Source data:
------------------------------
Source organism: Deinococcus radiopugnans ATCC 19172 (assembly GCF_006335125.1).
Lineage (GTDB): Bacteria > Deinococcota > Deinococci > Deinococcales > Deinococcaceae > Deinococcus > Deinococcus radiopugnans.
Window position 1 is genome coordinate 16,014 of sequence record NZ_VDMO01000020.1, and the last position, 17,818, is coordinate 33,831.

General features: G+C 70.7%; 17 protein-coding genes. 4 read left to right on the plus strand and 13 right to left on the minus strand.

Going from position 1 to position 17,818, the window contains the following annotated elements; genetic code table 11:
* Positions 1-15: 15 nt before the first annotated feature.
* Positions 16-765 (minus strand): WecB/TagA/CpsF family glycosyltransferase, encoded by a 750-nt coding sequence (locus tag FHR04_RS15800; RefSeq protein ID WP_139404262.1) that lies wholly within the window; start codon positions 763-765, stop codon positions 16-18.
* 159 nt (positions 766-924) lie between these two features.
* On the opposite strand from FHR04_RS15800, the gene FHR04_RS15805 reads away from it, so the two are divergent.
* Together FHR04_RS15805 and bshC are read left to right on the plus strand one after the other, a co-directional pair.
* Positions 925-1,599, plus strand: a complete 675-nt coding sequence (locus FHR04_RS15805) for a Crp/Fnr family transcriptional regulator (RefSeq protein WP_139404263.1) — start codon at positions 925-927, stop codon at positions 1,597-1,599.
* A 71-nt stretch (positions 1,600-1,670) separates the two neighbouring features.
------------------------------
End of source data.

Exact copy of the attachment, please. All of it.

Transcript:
Source organism: Deinococcus radiopugnans ATCC 19172 (assembly GCF_006335125.1).
Lineage (GTDB): Bacteria > Deinococcota > Deinococci > Deinococcales > Deinococcaceae > Deinococcus > Deinococcus radiopugnans.
Window position 1 is genome coordinate 16,014 of sequence record NZ_VDMO01000020.1, and the last position, 17,818, is coordinate 33,831.

General features: G+C 70.7%; 17 protein-coding genes. 4 read left to right on the plus strand and 13 right to left on the minus strand.

Going from position 1 to position 17,818, the window contains the following annotated elements; genetic code table 11:
* Positions 1-15: 15 nt before the first annotated feature.
* Positions 16-765 (minus strand): WecB/TagA/CpsF family glycosyltransferase, encoded by a 750-nt coding sequence (locus tag FHR04_RS15800; RefSeq protein ID WP_139404262.1) that lies wholly within the window; start codon positions 763-765, stop codon positions 16-18.
* 159 nt (positions 766-924) lie between these two features.
* On the opposite strand from FHR04_RS15800, the gene FHR04_RS15805 reads away from it, so the two are divergent.
* Together FHR04_RS15805 and bshC are read left to right on the plus strand one after the other, a co-directional pair.
* Positions 925-1,599, plus strand: a complete 675-nt coding sequence (locus FHR04_RS15805) for a Crp/Fnr family transcriptional regulator (RefSeq protein WP_139404263.1) — start codon at positions 925-927, stop codon at positions 1,597-1,599.
* A 71-nt stretch (positions 1,600-1,670) separates the two neighbouring features.